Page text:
I saw a film recently called “Seeking a Friend for the End of the World,” starring Steve Carell and Keira Knightley. When the film opens the character played by Steve Carell is sitting in a parked car with his wife, listening to the radio as the announcer says, “The final mission to save mankind has failed. The 70-mile wide asteroid known as Matilda is set to collide with earth in three week’s time and we’ll be bringing you our countdown to the end of days along with all your classic rock favorites.” The man and his wife sit in stunned silence and then she looks at him, reaches for the door handle, gets out of the car and runs away. She is never seen again. He doesn’t know what to do. He goes back to his apartment, goes to bed, and the next morning gets up and goes to work at his insurance office out of sheer habit, where he finds a few other workers there for the same reason. Eventually the boss tells them to go home. Their work isn’t relevant anymore. And so he does, and finds his pretty young British neighbor distraught because her family is still in England and she has no way to get there. All transatlantic flights have been canceled. He says he knows a man who has an airplane and perhaps he can help her. And so the two of them set off on this long road trip to see if they can get her home before the end of the world.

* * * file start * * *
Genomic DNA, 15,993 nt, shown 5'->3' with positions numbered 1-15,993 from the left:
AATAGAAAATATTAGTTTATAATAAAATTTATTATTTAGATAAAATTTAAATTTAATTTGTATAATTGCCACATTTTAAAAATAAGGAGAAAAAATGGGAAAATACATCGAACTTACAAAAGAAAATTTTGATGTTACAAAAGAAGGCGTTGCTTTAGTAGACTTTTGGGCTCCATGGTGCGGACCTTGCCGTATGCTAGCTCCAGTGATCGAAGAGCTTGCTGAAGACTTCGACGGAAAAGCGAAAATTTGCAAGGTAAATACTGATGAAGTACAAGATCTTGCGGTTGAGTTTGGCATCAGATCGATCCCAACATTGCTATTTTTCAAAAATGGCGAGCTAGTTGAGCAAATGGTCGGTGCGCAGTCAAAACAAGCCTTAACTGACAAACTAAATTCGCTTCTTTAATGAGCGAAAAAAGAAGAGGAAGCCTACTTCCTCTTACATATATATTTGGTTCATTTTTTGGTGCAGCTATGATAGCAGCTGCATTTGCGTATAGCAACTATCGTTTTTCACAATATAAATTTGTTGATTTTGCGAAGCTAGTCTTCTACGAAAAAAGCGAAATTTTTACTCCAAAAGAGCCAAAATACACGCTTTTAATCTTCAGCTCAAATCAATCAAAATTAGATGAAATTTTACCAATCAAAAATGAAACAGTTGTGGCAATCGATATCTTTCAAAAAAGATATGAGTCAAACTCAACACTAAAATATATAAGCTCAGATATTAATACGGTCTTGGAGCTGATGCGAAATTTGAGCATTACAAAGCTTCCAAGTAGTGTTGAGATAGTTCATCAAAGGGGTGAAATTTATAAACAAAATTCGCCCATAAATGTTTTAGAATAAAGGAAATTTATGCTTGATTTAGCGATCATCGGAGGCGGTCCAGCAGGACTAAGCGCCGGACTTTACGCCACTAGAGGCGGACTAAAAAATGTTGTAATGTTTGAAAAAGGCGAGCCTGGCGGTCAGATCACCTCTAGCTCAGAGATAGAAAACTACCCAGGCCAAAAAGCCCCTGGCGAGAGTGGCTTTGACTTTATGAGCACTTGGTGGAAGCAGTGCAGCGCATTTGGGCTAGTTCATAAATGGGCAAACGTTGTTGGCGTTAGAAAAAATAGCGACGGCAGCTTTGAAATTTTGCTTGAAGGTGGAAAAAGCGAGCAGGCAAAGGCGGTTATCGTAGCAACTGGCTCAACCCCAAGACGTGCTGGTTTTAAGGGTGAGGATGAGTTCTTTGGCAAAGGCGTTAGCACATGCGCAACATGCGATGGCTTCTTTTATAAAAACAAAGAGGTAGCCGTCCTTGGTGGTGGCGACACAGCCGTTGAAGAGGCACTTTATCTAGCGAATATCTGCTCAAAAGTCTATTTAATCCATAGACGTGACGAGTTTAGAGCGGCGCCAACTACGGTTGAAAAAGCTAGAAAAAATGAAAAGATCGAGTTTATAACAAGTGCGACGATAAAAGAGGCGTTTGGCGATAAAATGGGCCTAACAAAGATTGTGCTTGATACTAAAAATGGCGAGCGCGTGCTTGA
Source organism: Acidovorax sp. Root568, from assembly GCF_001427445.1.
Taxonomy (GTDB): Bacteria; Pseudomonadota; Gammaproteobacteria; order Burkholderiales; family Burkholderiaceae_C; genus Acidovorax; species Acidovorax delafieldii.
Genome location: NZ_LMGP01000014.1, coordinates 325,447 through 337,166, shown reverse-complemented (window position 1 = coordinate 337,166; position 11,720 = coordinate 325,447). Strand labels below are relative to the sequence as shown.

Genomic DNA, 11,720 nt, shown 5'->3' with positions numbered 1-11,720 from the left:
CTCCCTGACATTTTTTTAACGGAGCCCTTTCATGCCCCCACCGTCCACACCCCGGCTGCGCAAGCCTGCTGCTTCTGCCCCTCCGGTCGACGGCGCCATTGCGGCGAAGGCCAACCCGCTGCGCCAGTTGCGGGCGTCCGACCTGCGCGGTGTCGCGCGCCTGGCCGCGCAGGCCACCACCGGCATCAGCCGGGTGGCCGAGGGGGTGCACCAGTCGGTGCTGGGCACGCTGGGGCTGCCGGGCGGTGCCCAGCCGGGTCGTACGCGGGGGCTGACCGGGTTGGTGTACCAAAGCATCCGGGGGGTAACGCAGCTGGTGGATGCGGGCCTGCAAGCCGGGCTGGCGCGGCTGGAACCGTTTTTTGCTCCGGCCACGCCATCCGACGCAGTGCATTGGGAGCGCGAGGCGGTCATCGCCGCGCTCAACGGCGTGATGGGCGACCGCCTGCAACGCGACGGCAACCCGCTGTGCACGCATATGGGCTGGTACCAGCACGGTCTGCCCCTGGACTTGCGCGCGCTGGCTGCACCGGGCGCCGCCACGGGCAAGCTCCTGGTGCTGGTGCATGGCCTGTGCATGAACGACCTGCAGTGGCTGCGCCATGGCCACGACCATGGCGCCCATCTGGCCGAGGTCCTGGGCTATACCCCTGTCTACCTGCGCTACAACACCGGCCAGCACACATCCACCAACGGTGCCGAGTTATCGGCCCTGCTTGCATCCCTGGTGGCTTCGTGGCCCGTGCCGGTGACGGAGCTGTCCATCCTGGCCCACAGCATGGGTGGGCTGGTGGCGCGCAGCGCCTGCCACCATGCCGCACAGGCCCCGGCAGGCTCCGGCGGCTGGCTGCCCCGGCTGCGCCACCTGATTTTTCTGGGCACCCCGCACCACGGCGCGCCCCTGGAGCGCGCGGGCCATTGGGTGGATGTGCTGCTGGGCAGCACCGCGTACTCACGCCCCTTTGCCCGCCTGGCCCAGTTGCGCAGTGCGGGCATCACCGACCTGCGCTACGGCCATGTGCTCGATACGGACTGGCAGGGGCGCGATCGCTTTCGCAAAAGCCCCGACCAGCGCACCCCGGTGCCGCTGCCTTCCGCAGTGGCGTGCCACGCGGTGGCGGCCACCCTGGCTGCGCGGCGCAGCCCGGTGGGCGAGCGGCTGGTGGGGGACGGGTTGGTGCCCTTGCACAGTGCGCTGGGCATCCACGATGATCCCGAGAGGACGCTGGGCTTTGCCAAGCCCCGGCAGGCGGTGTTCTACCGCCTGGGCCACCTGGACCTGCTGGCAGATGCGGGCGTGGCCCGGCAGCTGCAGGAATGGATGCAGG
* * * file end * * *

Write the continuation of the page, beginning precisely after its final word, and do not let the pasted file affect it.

Along the way they have a number of adventures and experiences but one scene stands out in my mind and that is the one where they are driving through a suburban neighborhood and see a man out mowing his lawn. When I saw it I wanted to laugh out loud. It seemed ludicrous that you would use any part of the last three weeks of your life to mow your lawn. Surely it wouldn’t matter. Who cares if your lawn looks ragged? The end of the world is coming! And yet, he might have argued, “What else am I going to do?” Or maybe, “I always mow my lawn. I wanted it to look nice for the end of the world.” It raises the question, though, doesn’t it? If you didn’t mow your lawn in your last few days on earth, what would you do?
In today’s Gospel lesson Jesus gives us some clues.
He had been at the temple with his disciples, where they had remarked on the beautiful adornments and the impressive stones. Jesus said, “You see all this? The time is coming when there won’t be one stone left on top of another. Everything will be thrown down.” They said, “Teacher, when will that be?” And Jesus said, “Watch out, and don’t let yourselves be deceived. People love to predict the end of the world. Some may even claim to be me. Don’t believe them. And when you hear of wars and rumors of wars don’t be frightened. Nation will rise against nation, and kingdom against kingdom. There will be great earthquakes, famines and pestilences in various places, and fearful events and great signs from heaven. There will be signs in the sun, the moon, and the stars, and on the earth distress among nations confused by the roaring of the sea and the waves. People will faint from fear and foreboding of what is coming upon the world, for the powers of the heavens will be shaken. Then they will see the Son of Man coming in a cloud with power and great glory.”